Except where noted, all events will take place in the Cafritz Foundation Theatre on the second floor of the Clarice Smith Performing Arts Center.
Alice Carli, Music Scores Preservation Workshop
Note: This workshop requires separate registration Location: Clarice Smith Performing Arts Center Schoenbaum Rehearsal Studio, Room 3732 This workshop will provide a hands-on experience in repair techniques and preservation strategies for musical scores. Participants will learn to bind sheets using a variety of methods, including: gluing sheets into folios with and without tape; making cover sheets and pamphlet binders; adding pockets to a binder; and sewing a pamphlet into a binder with a spine cover cloth. Participants will also practice repair of several types of damage. The registration fee covers all materials and tools, and several tools (awls, bone folders, brushes) will be takeaways for participants to keep. Following the hands-on portion of the workshop Alice Carli will offer a one-hour presentation on decision trees for music preservation. Participants have the option of purchasing a box lunch at the time of registration and time will be provided between the hands-on workshop and the decision trees presentation to eat and socialize with fellow attendees. No experience is necessary. The workshop should be of interest to music library staff and aspiring librarians who wish to gain hands-on experience working with paper materials, conservation professionals who wish to learn about unique aspects of music preservation, and anyone with an interest in the care and binding of printed music.
Registration and Lunch
Registration will be in the Clarice Upper Pavilion, immediately outside the Cafritz Foundation Theatre, where the paper sessions will be held. If you ordered a box lunch through Eventbrite it will be available in the Clarice's Faculty/Staff Lounge (Room 3300). Otherwise, lunch on your own. The closest spot is Applause located right outside the Cafritz Theatre, where the meeting will be held.
Welcome and Opening Remarks
Dean Adriene Lim of the University of Maryland Libraries will welcome attendees.
Alice Carli, Music Preservation Decision Making
Once the decision has been made to purchase a library score, several more decisions will need to be made over the course of its working life: how to bind it, whether and how to repair it if it is damaged, and how to replace it once that becomes necessary. Different libraries will make different decisions for individual volumes depending on mission and circumstances, but the decision making process can be largely automated. In this workshop, we will walk through decision points so that individual attendees can build decision trees that fit their particular library.
Carl Rahkonen, Whatever Happened to Music Bibliography?
I have taught a graduate course entitled “Bibliography of Music” since 1987. Although the world of information has experienced a revolution since then, I have continued to teach the same basic topics in that course which include: bibliographical citation, catalogs, indexes and databases, encyclopedias and dictionaries, bibliographies, thematic catalogs, collected editions, popular and world music, and copyright. I have revised the course substantially over the years, even adopting a flipped method of instruction since 2015, which greatly increased the transparency and communication in the course. As I learned more about how the current generation of students undertake research and how they conceive of information, I have begun to question the relevance of the traditional topics of music bibliography. This year I gave my students a pre-test (survey) to assess their knowledge of these topics and find better ways to teach them. My presentation will take a critical look at where we have been and where we are with regards to the traditional topics of music bibliography and suggest some possible directions to increase their relevance to the current generation of students.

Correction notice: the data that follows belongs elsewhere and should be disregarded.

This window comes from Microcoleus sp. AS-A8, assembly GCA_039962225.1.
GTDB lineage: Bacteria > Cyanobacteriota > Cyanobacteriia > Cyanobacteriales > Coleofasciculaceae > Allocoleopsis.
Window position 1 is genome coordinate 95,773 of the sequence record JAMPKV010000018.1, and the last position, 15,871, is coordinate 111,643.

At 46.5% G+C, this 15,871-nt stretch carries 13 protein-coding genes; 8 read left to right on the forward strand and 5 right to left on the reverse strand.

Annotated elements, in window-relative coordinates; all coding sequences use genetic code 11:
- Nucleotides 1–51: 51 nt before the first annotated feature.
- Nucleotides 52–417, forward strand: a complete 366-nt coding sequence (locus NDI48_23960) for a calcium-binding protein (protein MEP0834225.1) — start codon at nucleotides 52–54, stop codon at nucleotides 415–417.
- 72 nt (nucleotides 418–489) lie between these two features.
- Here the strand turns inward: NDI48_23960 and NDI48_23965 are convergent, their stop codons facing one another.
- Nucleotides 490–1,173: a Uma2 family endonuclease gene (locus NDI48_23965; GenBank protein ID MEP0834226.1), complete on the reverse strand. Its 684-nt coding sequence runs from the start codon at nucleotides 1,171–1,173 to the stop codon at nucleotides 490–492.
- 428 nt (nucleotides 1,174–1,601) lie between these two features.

Matt Testa and Andre Avorio, Building a Data Set of the Baltimore Symphony Orchestra’s Performance History
This presentation will discuss a collaboration between the Baltimore Symphony Orchestra, the Peabody Institute's Arthur Friedheim Library, the Music Library Association's Atlantic Chapter, and the Open Music Library to create a publicly accessible data set of the BSO's performance history. This resource, now online but still in development, displays information about thousands of the orchestra’s public performances since 1967, including where and when the concerts took place, what pieces the orchestra played, and who performed as a conductor or soloist. Work on this project required a strategic approach to data normalization and many careful actions. Although project staff had access to an existing internal database of BSO performance data, refining more than 30,000 entries for consistency and usability proved to be challenging. Some fundamental questions had to be answered: What kinds of research questions would we want this data set to help answer? What fields would be most essential? What tools and techniques would be most efficient in standardizing a complex and messy data set? What could we learn from similar published data sets of other performing arts organizations? With an eye toward creating "good enough" data, we focused our attention on some of the most critical areas. This presentation will explore the materials, methods, and problems involved in the creation of this data set. It will also describe challenges for the next stages of the project and lessons learned that could be applied to similar projects.
Location: Clarice Smith Center Faculty and Staff Lounge (across the hall from the Cafritz Theatre and up the stairs above the Starbucks)
Kirk-Evan Billet, Diversity, Distinctiveness, Demographics, and Discovery in Score Collections